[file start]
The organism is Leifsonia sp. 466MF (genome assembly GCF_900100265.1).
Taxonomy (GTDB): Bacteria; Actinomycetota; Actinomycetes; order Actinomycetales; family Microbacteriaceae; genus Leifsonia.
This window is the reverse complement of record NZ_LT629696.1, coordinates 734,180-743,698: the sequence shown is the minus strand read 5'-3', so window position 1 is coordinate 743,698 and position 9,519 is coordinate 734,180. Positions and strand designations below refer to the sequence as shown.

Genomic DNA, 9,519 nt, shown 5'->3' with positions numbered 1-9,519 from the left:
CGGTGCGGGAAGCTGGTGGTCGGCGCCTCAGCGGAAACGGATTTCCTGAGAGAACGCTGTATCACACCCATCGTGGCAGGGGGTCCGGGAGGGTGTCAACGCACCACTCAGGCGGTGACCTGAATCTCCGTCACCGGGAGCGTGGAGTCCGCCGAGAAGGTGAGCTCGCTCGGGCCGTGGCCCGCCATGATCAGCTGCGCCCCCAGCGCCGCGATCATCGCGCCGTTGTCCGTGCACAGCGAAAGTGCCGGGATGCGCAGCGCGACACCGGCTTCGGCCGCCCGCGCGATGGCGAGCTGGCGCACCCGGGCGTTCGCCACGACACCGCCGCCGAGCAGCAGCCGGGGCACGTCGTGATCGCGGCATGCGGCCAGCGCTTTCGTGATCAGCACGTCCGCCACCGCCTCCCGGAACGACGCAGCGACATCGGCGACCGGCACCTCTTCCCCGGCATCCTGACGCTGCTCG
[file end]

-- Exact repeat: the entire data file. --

The organism is Leifsonia sp. 466MF (genome assembly GCF_900100265.1).
Taxonomy (GTDB): Bacteria; Actinomycetota; Actinomycetes; order Actinomycetales; family Microbacteriaceae; genus Leifsonia.
This window is the reverse complement of record NZ_LT629696.1, coordinates 734,180-743,698: the sequence shown is the minus strand read 5'-3', so window position 1 is coordinate 743,698 and position 9,519 is coordinate 734,180. Positions and strand designations below refer to the sequence as shown.

Genomic DNA, 9,519 nt, shown 5'->3' with positions numbered 1-9,519 from the left:
CGGTGCGGGAAGCTGGTGGTCGGCGCCTCAGCGGAAACGGATTTCCTGAGAGAACGCTGTATCACACCCATCGTGGCAGGGGGTCCGGGAGGGTGTCAACGCACCACTCAGGCGGTGACCTGAATCTCCGTCACCGGGAGCGTGGAGTCCGCCGAGAAGGTGAGCTCGCTCGGGCCGTGGCCCGCCATGATCAGCTGCGCCCCCAGCGCCGCGATCATCGCGCCGTTGTCCGTGCACAGCGAAAGTGCCGGGATGCGCAGCGCGACACCGGCTTCGGCCGCCCGCGCGATGGCGAGCTGGCGCACCCGGGCGTTCGCCACGACACCGCCGCCGAGCAGCAGCCGGGGCACGTCGTGATCGCGGCATGCGGCCAGCGCTTTCGTGATCAGCACGTCCGCCACCGCCTCCCGGAACGACGCAGCGACATCGGCGACCGGCACCTCTTCCCCGGCATCCTGACGCTGCTCG